Thursday, 9 June 2011


I went across to Souhwell Minster today with a friend to have a look at the Exhibition of Bibles they had mounted in celebration of the King James Bible anniversary. 

One of the facts that surprised me was that there was a version in Old English in the 11th Century.  I have to admit my knowledge of this period is not extensive.  According to the information, this was superseded by the use of Norman Latin which of course restricted the reading of bibles to the better educated and rich part of the population.  About the same time there was a dialect version in what is now the East Midlands area.

I always find it very moving to look at hand written bibles with their beautiful script and the early printed versions.  With our days of digital print on demand the times of typesetting are long gone but the care and hard work the early copies demanded are incredible.  There was one copy and on the pages open to view, there was English, Greek and Hebrew set.  Very skilled work.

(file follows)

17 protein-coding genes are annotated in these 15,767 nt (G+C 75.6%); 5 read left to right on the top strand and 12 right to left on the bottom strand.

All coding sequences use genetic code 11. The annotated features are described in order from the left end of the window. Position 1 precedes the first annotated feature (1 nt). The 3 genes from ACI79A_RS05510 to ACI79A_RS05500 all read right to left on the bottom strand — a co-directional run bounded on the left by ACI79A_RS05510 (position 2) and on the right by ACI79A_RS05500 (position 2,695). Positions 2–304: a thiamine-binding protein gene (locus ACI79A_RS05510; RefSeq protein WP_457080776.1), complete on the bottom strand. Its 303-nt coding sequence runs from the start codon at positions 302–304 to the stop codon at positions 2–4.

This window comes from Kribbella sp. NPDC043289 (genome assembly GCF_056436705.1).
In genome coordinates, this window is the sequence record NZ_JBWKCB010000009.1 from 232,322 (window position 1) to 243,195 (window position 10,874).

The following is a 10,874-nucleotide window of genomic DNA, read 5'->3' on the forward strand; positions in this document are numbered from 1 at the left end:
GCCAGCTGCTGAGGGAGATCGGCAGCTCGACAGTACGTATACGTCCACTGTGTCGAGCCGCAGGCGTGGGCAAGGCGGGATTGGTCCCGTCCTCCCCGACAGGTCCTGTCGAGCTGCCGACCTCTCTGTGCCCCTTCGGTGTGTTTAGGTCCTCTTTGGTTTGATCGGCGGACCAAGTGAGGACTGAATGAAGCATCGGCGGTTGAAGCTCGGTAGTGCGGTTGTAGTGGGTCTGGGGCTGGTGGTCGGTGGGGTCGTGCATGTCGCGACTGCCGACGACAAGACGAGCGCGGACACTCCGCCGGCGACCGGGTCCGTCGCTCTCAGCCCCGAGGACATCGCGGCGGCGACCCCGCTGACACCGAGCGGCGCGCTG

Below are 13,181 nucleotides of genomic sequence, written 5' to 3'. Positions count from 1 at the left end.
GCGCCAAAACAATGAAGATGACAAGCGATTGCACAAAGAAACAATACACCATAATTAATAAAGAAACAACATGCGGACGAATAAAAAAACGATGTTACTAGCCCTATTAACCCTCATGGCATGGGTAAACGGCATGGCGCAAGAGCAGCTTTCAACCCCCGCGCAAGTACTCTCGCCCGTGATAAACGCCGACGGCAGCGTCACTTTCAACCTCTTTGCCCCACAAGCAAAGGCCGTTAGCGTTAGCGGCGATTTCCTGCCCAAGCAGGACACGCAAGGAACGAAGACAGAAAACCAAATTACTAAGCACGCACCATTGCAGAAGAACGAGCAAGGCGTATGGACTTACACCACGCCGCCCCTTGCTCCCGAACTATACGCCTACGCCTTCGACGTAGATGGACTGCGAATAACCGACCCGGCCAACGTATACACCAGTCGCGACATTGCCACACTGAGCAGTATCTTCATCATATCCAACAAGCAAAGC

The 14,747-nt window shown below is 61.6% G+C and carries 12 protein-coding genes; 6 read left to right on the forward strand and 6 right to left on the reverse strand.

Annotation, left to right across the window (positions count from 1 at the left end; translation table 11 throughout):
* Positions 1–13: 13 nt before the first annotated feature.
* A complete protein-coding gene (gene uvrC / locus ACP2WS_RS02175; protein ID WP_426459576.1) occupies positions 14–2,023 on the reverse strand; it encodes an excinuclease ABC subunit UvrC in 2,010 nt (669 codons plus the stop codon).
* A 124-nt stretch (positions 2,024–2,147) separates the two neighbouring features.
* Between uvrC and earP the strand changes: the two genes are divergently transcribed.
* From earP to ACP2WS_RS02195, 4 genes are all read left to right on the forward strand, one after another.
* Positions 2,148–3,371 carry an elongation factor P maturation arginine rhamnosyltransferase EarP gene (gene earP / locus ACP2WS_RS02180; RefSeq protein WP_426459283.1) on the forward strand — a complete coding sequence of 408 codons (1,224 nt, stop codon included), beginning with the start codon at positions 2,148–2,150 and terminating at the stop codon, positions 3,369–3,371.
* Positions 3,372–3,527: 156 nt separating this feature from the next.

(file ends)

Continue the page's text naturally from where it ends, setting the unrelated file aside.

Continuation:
But publishers, shall we say,'shortcuts' were evident in one bible on show.  Open at one of St Paul's epistles, it was pointed out to us that the capital P at the top of the page had a rather inappropriate picture of a lady less than fully clothed turning into a tree.

Unsure of his profits the printer was cutting his costs by using an already made capital.

It's a while since I've been to the Minster and I'd forgotten how beautiful it is in there. 

No comments:

Post a Comment